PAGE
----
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Illustration: Sarah Grillo/Axios

At the heart of all sport is the concept of fair play. Now, a group of a dozen billionaires is trying to take the most popular sport on the planet and tilt it decisively in their own favor.

Why it matters: Sports is never quite as egalitarian or meritocratic as many of its practitioners believe. But the brazenness of the proposal to create a soccer Super League is unprecedented, and has angered everybody from grassroots fans to heads of state.

The big picture: There are two conceptions of fairness in a professional sports league.

  • In the U.S., a set group of teams constitutes a league, and various mechanisms exist to keep those teams competitive with each other. There's little if any prize money for winning championships; indeed, it's the lowest-ranked teams that are rewarded with early draft picks.
  • In Europe, anybody can set up a team, and they all compete to see who's best. At the end of each season, the top teams get promoted to a higher division (or get to compete in the Champions League); the bottom teams get relegated. Your fate is entirely a function of how well you play on the field.
A fan protesting outside Arsenal's Emirates Stadium on Monday. Photo: Charlotte Wilson/Offside via Getty Images

How it works: The proposed Super League takes the unfairness of the U.S. system — the fact that leagues are closed, accessible only to the chosen few — and takes away the elements that help to even things out.

  • One source tells Axios that the Super League prize pool will be the richest in sports, designed to encourage fierce competition — and spending — between teams.
  • Winning big prizes gives teams an advantage, since it allows those teams to buy up the best (and most expensive) players. An extra advantage comes from permanent membership in the Super League, which will guarantee a constant stream of TV money.
Table: Axios Visuals

The backdrop: The breakaway teams are owned by a group of billionaires who have never been much loved by fans. Soccer has seen no shortage of greedy owners buying trophies, but it's never been as brazen as this.

  • In a world increasingly attuned to inequality, where sports are an equalizer and an engine of social mobility, the billionaires' timing couldn't be worse.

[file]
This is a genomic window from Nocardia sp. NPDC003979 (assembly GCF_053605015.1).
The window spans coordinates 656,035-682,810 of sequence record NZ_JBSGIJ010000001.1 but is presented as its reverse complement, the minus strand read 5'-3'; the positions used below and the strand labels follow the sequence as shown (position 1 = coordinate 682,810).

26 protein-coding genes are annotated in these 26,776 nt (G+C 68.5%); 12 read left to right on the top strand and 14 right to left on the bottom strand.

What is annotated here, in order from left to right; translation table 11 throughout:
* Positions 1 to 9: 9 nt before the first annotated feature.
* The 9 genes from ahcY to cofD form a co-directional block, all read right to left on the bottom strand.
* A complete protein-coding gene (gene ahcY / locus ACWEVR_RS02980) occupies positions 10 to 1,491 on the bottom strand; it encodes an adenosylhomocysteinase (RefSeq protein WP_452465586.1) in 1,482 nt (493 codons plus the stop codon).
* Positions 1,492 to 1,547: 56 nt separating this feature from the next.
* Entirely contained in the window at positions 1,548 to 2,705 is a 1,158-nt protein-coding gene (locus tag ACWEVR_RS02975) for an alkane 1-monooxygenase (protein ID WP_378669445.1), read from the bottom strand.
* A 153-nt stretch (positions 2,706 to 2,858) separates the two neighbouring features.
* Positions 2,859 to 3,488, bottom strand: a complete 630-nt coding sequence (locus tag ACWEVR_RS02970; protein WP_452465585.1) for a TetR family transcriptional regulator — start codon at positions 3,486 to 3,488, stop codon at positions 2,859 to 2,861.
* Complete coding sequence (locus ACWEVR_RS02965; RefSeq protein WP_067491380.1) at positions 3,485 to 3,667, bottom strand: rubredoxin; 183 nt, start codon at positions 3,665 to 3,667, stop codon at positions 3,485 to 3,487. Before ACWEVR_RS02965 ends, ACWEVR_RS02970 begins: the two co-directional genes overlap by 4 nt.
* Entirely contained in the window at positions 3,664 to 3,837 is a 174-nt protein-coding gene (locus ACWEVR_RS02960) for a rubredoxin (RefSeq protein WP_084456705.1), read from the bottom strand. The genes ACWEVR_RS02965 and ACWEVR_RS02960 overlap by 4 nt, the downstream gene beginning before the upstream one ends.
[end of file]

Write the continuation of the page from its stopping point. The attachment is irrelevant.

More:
The bottom line: The Super League is a way for super-elite clubs to tap into lucrative revenue streams and to cement an unassailable status as the only teams who can afford to compete at the very top level.

  • That is so undemocratic on its face that the parliament in the U.K. — home to half of the 12 teams — is already looking hard for ways to prevent the league from ever seeing the light of day.

Go deeper

Kendall Baker, author of Sports
Apr 19, 2021 - Sports

European soccer is at war

Liverpool celebrating its 2019 Champions League victory. Photo: Nigel Roddis/Getty Images

Europe's biggest soccer clubs have established The Super League, a new midweek tournament that would compete with — and threaten the very existence of — the Champions League.

Why it matters: This new league, set to start in 2023, "would bring about the most significant restructuring of elite European soccer since the 1950s, and could herald the largest transfer of wealth to a small set of teams in modern sports history," writes NYT's Tariq Panja.

Apr 19, 2021 - Sports

Super League players could be banned from the World Cup

Photo: Gabriel Bouys/AFP via Getty images

The Union of European Football Associations is considering banning participants of the newly formed Super League from playing in international competitions like the 2021 European Championship and the 2022 World Cup, per AP.

The big picture: The Super League, comprised of 12 of the richest clubs in Europe — with three more set to join — is about maximizing earnings.

Updated Apr 19, 2021 - Sports

Big European soccer teams announce breakaway league

Liverpool's Mohamed Salah (L) after striking the ball during the UEFA Champions League Quarter Final Second Leg match between Liverpool F.C. and Real Madrid at Anfield in Liverpool, England, last Wednesday. Photo: John Powell/Liverpool FC via Getty Images

12 of world soccer's biggest and richest clubs announced Sunday they've formed a breakaway European "Super League" — with clubs Manchester United, Liverpool, Barcelona Real Madrid, Juventus and A.C. Milan among those to sign up.

Why it matters: British Prime Minister Boris Johnson is among those to express concern at the move — which marks a massive overhaul of the sport's structure and finances. It effectively ends the decades-old UEFA Champions League's run as the top European soccer tournament.